WASHINGTON -- FBI Director Christopher Wray told senators Tuesday that he was "appalled" by the siege of the U.S. Capitol and warned that domestic terrorism is "metastasizing across the country," while insisting that the bureau issued repeated warnings about the threat in the months before the riot.
Wray's testimony before the Senate Judiciary Committee was his first appearance before Congress since the Jan. 6 assault on the Capitol, when a mob of supporters of President Donald Trump stormed the building in protest of the election results, resulting in five deaths and scores of injuries to police officers.
"That attack, that siege, was criminal behavior, plain and simple, and it was behavior that we, the FBI, view as domestic terrorism," Wray said. "It's got no place in our democracy."
Pressed on why the FBI had not been more prepared for the violence, Wray said the bureau had for months released intelligence reports related to domestic terrorism -- some specifically tied to the election -- both publicly and to other law enforcement agencies such as the U.S. Capitol Police.
Wray said the bureau was reviewing its actions but agreed that the insurrection was not an "acceptable result."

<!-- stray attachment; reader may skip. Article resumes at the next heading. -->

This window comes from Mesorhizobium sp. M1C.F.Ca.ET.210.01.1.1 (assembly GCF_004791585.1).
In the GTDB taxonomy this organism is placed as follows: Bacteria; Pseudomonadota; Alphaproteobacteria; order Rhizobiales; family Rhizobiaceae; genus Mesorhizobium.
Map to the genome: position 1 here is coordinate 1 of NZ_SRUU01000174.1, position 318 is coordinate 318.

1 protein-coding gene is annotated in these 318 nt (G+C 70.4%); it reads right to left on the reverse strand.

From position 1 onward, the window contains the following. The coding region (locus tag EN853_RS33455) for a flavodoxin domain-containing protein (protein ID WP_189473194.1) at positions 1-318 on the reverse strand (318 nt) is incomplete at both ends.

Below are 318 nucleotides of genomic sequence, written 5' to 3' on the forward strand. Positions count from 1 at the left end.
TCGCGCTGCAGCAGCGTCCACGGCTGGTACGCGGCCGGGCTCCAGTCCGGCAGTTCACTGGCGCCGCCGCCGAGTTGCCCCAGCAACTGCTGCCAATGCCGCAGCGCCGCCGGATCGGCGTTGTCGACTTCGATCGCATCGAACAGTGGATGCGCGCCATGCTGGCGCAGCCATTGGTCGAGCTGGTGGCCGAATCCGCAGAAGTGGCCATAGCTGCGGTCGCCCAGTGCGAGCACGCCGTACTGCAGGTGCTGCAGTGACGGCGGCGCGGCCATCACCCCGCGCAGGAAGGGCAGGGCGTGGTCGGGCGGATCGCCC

"We aim to bat a thousand," he said.
Today, FBI and military officials are set to testify before a separate panel looking into the events of Jan. 6.
The questioning of senior officials comes amid a sprawling cross-country Justice Department investigation into the failed insurrection, which has already led to criminal charges against more than 270 people. Law enforcement officials estimate that about 800 people were in the mob that forced its way into the Capitol.
The crowd in Washington that day ranged from protesters who did not break any laws to a smaller group that arrived determined to commit violence against police and disrupt Congress from its duties, Wray said.
"Some of those people clearly came to Washington, we now know, with the plans and intentions to engage in the worst kind of violence we would consider domestic terrorism," he said.
Wray said the riot was not an isolated event and that the problem of domestic terrorism had grown dramatically in recent years. He disclosed that the number of domestic terrorism investigations at the FBI had doubled to 2,000 since he became its director in 2017. He emphasized that the potential for racially or ethnically motivated violence remained the greatest threat among potential domestic terrorists.
In his opening statement, Sen. Dick Durbin of Illinois, the Democratic chairman of the committee, said the riot demonstrated that "for far too long, our federal government has failed to address the growing terrorist menace in our own backyard."
He accused the Trump administration of playing down the threat from white supremacists while stoking a narrative that left-wing anarchists were the greater danger to the country.